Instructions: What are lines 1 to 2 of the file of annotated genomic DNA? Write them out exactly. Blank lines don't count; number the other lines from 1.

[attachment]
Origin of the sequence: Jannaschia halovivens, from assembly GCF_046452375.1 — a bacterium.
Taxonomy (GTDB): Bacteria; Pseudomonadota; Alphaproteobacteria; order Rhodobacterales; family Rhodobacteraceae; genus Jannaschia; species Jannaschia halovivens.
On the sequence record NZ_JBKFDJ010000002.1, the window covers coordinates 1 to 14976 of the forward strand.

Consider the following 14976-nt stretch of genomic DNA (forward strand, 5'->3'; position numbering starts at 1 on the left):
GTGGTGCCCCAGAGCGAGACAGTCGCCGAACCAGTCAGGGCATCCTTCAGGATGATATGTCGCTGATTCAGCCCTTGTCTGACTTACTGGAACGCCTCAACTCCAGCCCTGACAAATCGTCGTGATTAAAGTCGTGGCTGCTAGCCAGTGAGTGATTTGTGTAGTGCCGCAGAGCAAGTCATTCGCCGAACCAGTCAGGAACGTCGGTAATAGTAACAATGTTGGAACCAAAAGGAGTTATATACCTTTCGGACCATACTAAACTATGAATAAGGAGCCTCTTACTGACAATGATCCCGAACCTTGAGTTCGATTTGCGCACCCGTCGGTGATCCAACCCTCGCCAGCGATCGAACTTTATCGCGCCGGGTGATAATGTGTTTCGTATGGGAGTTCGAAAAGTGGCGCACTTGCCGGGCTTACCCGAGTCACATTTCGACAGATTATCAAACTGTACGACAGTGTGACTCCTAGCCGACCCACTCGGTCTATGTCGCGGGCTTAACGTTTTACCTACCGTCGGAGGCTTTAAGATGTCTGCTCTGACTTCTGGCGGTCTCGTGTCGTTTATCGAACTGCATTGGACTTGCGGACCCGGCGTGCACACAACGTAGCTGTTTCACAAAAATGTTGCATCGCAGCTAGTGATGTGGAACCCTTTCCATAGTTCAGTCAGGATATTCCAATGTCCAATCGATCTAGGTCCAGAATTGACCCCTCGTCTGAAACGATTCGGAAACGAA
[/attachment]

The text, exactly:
Origin of the sequence: Jannaschia halovivens, from assembly GCF_046452375.1 — a bacterium.
Taxonomy (GTDB): Bacteria; Pseudomonadota; Alphaproteobacteria; order Rhodobacterales; family Rhodobacteraceae; genus Jannaschia; species Jannaschia halovivens.